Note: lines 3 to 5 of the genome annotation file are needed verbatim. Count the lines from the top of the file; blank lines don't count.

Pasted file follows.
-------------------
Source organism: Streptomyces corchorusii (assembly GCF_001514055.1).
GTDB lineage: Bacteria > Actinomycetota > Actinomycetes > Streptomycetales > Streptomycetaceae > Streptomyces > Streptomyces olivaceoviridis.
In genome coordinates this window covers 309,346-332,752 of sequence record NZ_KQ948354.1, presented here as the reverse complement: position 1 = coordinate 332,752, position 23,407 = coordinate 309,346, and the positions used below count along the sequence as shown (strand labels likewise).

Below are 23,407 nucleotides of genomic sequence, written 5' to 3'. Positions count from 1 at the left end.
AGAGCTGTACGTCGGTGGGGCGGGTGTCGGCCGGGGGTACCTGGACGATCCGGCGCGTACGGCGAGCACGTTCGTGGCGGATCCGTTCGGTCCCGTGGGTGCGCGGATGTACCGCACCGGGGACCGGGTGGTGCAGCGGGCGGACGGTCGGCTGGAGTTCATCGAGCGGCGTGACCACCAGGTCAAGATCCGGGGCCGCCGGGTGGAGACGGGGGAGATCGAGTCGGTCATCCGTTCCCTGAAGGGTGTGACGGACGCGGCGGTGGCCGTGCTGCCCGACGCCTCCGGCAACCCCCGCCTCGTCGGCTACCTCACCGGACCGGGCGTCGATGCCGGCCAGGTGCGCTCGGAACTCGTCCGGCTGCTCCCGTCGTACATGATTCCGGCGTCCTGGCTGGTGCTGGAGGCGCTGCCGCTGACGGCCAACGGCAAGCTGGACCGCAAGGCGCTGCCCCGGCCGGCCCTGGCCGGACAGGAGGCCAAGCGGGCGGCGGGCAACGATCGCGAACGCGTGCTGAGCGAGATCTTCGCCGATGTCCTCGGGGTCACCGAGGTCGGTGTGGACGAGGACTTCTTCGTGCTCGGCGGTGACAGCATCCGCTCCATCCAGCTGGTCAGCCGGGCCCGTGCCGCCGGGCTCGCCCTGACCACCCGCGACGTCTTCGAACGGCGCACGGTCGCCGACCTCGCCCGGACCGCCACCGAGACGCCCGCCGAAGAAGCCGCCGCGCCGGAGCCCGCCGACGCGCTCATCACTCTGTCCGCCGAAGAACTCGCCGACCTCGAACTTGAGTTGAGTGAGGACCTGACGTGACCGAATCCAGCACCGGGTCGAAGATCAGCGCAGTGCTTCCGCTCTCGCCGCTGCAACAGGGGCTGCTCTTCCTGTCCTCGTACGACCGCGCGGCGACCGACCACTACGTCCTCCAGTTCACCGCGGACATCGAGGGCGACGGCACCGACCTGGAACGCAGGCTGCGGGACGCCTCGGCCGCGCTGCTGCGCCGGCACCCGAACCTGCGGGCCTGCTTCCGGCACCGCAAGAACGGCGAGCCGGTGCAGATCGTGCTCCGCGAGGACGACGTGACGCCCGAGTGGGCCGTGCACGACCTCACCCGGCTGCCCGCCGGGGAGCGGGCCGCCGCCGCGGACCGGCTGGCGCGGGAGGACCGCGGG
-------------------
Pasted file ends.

In genome coordinates this window covers 309,346-332,752 of sequence record NZ_KQ948354.1, presented here as the reverse complement: position 1 = coordinate 332,752, position 23,407 = coordinate 309,346, and the positions used below count along the sequence as shown (strand labels likewise).

Below are 23,407 nucleotides of genomic sequence, written 5' to 3'. Positions count from 1 at the left end.
AGAGCTGTACGTCGGTGGGGCGGGTGTCGGCCGGGGGTACCTGGACGATCCGGCGCGTACGGCGAGCACGTTCGTGGCGGATCCGTTCGGTCCCGTGGGTGCGCGGATGTACCGCACCGGGGACCGGGTGGTGCAGCGGGCGGACGGTCGGCTGGAGTTCATCGAGCGGCGTGACCACCAGGTCAAGATCCGGGGCCGCCGGGTGGAGACGGGGGAGATCGAGTCGGTCATCCGTTCCCTGAAGGGTGTGACGGACGCGGCGGTGGCCGTGCTGCCCGACGCCTCCGGCAACCCCCGCCTCGTCGGCTACCTCACCGGACCGGGCGTCGATGCCGGCCAGGTGCGCTCGGAACTCGTCCGGCTGCTCCCGTCGTACATGATTCCGGCGTCCTGGCTGGTGCTGGAGGCGCTGCCGCTGACGGCCAACGGCAAGCTGGACCGCAAGGCGCTGCCCCGGCCGGCCCTGGCCGGACAGGAGGCCAAGCGGGCGGCGGGCAACGATCGCGAACGCGTGCTGAGCGAGATCTTCGCCGATGTCCTCGGGGTCACCGAGGTCGGTGTGGACGAGGACTTCTTCGTGCTCGGCGGTGACAGCATCCGCTCCATCCAGCTGGTCAGCCGGGCCCGTGCCGCCGGGCTCGCCCTGACCACCCGCGACGTCTTCGAACGGCGCACGGTCGCCGACCTCGCCCGGACCGCCACCGAGACGCCCGCCGAAGAAGCCGCCGCGCCGGAGCCCGCCGACGCGCTCATCACTCTGTCCGCCGAAGAACTCGCCGACCTCGAACTTGAGTTGAGTGAGGACCTGACGTGACCGAATCCAGCACCGGGTCGAAGATCAGCGCAGTGCTTCCGCTCTCGCCGCTGCAACAGGGGCTGCTCTTCCTGTCCTCGTACGACCGCGCGGCGACCGACCACTACGTCCTCCAGTTCACCGCGGACATCGAGGGCGACGGCACCGACCTGGAACGCAGGCTGCGGGACGCCTCGGCCGCGCTGCTGCGCCGGCACCCGAACCTGCGGGCCTGCTTCCGGCACCGCAAGAACGGCGAGCCGGTGCAGATCGTGCTCCGCGAGGACGACGTGACGCCCGAGTGGGCCGTGCACGACCTCACCCGGCTGCCCGCCGGGGAGCGGGCCGCCGCCGCGGACCGGCTGGCGCGGGAGGACCGCGGG